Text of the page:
It was a guise or gimmick to calm me if I was hungry, maybe cos’ of my love for it or sometimes to get me a bit full before the meal was ready.
Either way there was no soup, so I chewed it. And therefore I chewed everything. Even eba. White amala, black amala. I chew. Scrunch your faces all you want.
Yeah I know you’re saying “how can someone be chewing ‘swallow’.” Well, don’t some of you dip bread inside tea?
Kan nukwa na mmili ju oyi ka ji eme garri. (Let me hear that they use cold water to make eba).
Seriously I have tried not chewing ‘swallows’ but the food gets stuck in my throat but don’t mistake it for meekness. Don’t ever think you want to have a eat down with me or cheat me when eating.
Service year I had to be served separately anytime we tried to eat communally in the lodge. I had a cooler mouth and never seemed to get burnt. I am the flash in food battles. Just ju kwa ajuju (ask questions).
Sorry I digress. So, on this day I don’t know the thing that happened. My aunty who was staying with us just went to market and came back with the stuff she had bought. Prepared ofe okulu with my mum(okra soup). I was playing seriously and didn’t know when the meal was ready.
“Junior come and eat your food.” My aunt called. ‘Piaaaauuun’ I was inside like a jet. Ahan. I was surprised. Pounded yam and Okulu(Okra soup. When did they pound? How come nobody called me to come and take some to chew? I was feeling pained. “Aunty Onyebuchi you pounded yam?” Aunty Buchi nodded with a mischievous smile. I didn’t understand.
I called out to my mum. “Mummy you didn’t call me to come and take yam when you were pounding.” My mother just made one sound, “humwumwumhum.” I squeezed my face. What kind of answer is that sef?
I was forming sullen but my mother had finished work on the okulu. If you must sell your birthright like Esau did do it with an African dish like ofe okulu with diced pomo, beef, dry fish, ezigbo ose(better pepper) ya na okporoko(stock fish) not porridge.
See smoke for the soup. Seriously Esau fall hand there. When ordinary pant is bringing benz. Somebody sold his full birthright for Quaker Oats? With goat or sheep milk oooh. Not like it is Ladha milk or Peak. If I say tueeh now.
Something smelt funny in the house. I sniffed the air. I couldn’t place it. I looked around curiously. “Aunty what is smelling?” My aunt shrugged.
Anyway I cut the ‘pounded yam’ and threw like three lumps mixed with soup into my mouth. I chewed and tried to swallow. That’s when I noticed the taste. Hoemaigod! What was this? My body went krrraaaavrrrooo.
The taste slapped me. I shivered. My mouth was full. I was chewing but couldn’t swallow. I stopped. I looked at the food inside the plate. I was perceiving some weird shitty odour. I raised my hand and smelt it.
‘Ehiiiiiieeeee’ had this people packaged shit for me to eat laikdis ‘ni tori olohun’. The only smell worse than this smell in history of my young age and adventures around the kitchen was the ogiri smell. That one? I will never understand how something that smells that bad makes soup taste so good.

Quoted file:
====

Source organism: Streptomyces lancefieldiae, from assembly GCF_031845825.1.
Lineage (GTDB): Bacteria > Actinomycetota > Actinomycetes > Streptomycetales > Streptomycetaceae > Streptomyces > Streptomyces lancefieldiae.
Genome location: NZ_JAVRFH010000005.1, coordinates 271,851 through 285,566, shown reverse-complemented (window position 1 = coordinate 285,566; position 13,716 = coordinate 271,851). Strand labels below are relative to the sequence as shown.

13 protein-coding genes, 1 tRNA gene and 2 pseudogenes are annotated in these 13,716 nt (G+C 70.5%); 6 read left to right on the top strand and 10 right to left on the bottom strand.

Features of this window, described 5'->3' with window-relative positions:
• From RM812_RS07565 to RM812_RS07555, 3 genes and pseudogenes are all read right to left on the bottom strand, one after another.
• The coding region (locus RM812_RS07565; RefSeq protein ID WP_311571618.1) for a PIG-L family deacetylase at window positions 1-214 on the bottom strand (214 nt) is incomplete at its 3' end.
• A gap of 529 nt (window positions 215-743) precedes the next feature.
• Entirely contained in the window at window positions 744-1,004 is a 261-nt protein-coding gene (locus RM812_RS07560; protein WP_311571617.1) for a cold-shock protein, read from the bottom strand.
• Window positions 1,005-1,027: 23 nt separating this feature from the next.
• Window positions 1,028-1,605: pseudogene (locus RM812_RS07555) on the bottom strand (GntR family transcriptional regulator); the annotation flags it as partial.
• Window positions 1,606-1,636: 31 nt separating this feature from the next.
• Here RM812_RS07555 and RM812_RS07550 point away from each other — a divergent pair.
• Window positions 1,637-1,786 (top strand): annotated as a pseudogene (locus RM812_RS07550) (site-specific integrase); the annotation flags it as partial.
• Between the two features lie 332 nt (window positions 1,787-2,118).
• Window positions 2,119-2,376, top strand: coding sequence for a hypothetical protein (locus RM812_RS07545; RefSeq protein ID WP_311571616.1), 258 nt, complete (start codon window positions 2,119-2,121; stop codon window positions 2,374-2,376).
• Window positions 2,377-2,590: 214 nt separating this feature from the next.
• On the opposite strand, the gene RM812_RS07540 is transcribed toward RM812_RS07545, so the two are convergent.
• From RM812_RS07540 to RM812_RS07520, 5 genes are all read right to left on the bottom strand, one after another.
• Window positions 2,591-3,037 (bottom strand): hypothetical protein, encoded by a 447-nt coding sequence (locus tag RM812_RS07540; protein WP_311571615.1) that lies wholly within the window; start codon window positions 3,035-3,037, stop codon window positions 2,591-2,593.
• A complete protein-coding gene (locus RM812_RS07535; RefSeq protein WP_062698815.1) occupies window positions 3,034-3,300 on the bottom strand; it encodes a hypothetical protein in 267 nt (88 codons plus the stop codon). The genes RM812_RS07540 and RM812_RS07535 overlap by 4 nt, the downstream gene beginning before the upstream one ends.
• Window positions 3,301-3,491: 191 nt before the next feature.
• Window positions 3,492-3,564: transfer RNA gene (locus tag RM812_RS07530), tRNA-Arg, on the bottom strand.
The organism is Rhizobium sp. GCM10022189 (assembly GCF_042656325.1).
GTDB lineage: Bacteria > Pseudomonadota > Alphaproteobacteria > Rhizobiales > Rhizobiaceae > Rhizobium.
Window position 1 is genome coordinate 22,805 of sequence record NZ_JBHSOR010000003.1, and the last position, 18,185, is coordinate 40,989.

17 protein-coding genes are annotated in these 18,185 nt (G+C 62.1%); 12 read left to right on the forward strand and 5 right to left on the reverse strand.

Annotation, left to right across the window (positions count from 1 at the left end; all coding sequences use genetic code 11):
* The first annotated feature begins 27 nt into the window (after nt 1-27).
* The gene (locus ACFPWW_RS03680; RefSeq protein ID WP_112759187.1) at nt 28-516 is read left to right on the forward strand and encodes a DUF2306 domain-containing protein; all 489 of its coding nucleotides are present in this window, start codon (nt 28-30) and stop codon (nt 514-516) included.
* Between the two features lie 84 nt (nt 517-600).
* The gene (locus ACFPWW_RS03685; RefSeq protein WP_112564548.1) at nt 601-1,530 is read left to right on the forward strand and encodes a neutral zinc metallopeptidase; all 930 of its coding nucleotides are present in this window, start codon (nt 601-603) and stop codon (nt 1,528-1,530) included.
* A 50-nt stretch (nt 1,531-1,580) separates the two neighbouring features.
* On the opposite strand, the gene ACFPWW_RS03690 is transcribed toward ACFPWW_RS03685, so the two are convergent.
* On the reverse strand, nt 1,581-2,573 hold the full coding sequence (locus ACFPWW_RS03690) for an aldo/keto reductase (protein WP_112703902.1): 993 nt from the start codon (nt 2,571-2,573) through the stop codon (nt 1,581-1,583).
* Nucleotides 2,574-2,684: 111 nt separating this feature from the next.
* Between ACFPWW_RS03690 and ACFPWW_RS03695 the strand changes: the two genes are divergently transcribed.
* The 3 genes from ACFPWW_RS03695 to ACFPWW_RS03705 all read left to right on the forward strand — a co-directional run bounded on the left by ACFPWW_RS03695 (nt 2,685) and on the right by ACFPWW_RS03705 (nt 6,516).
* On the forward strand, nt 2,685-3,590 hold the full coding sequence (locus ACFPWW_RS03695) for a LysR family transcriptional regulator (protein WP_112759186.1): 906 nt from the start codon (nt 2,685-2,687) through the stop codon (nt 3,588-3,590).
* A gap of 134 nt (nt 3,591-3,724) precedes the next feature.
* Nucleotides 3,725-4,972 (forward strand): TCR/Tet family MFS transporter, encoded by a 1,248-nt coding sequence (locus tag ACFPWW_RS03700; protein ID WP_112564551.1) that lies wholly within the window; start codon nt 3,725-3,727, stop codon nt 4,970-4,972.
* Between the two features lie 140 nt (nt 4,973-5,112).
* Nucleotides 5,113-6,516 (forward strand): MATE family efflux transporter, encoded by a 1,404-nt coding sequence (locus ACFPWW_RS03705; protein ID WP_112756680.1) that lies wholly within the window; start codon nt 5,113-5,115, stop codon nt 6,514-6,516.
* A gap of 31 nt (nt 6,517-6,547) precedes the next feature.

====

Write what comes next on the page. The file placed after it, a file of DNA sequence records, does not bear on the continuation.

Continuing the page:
The acidic taste of this akpu was something else. I was flabbergasted. By now my mouth was full of ‘unswalloable’ akpu. I felt something crawling up my stomach. The ajebutter worms in my tummy were pushing the akpu back.” No way Junior we dinnor sign up for this shit,” the worms screamed.
“Dear worms I dinnor signup for this shit either but it’s in my mouth.” I conveyed to the worms telepathically. I was in dilemma. I forcefully swallowed the akpu with water. The worms barricaded my throat.”Bros lai lai we no gree oh. This thing no pass here. Highest, hunger go kill us all. Make dem make eba or you drink the soup like that. We die here.” The worms chanted in unison.
“Are you okay?,” Mum asked. See kweshion Mrs Omoko was asking. See my mouth full from my first few morsels. I wasn’t chewing or swallowing. I was sweating profusely. I was far from okay you this woman. You people have poisoned me. All traces of the soup has left the morsels in my mouth. At that moment I wanted to cut my tongue
I tried to answer and I knew what would happen. Regurgitation. ‘ Viuuummm’ I was out and in the backyard dropping every single thing in my tummy and throat. Even my intestine wanted to escort the akpu out. But the worms held it back. “Yeaaaaaaah” I could hear victory chants by the worms. I had spoiled this worms.
From that day I started smelling my food. Nothing was sacred anymore. All this happened in the early nineties.
Then my parents left me in Kano in 99/2000 with an aunt. Agwahom agwa (Nobody told me). By the time hunger had touched different points of my destiny I learnt how to eat akpu.
Now I can eat Akpu for breakfast without blinking. Food that destroys hunger for hours. Six to Six. I chew it too. It is the Lord’s doing and it is marvellous in my eyes.
This Story Was Submitted To Xycinews News Media.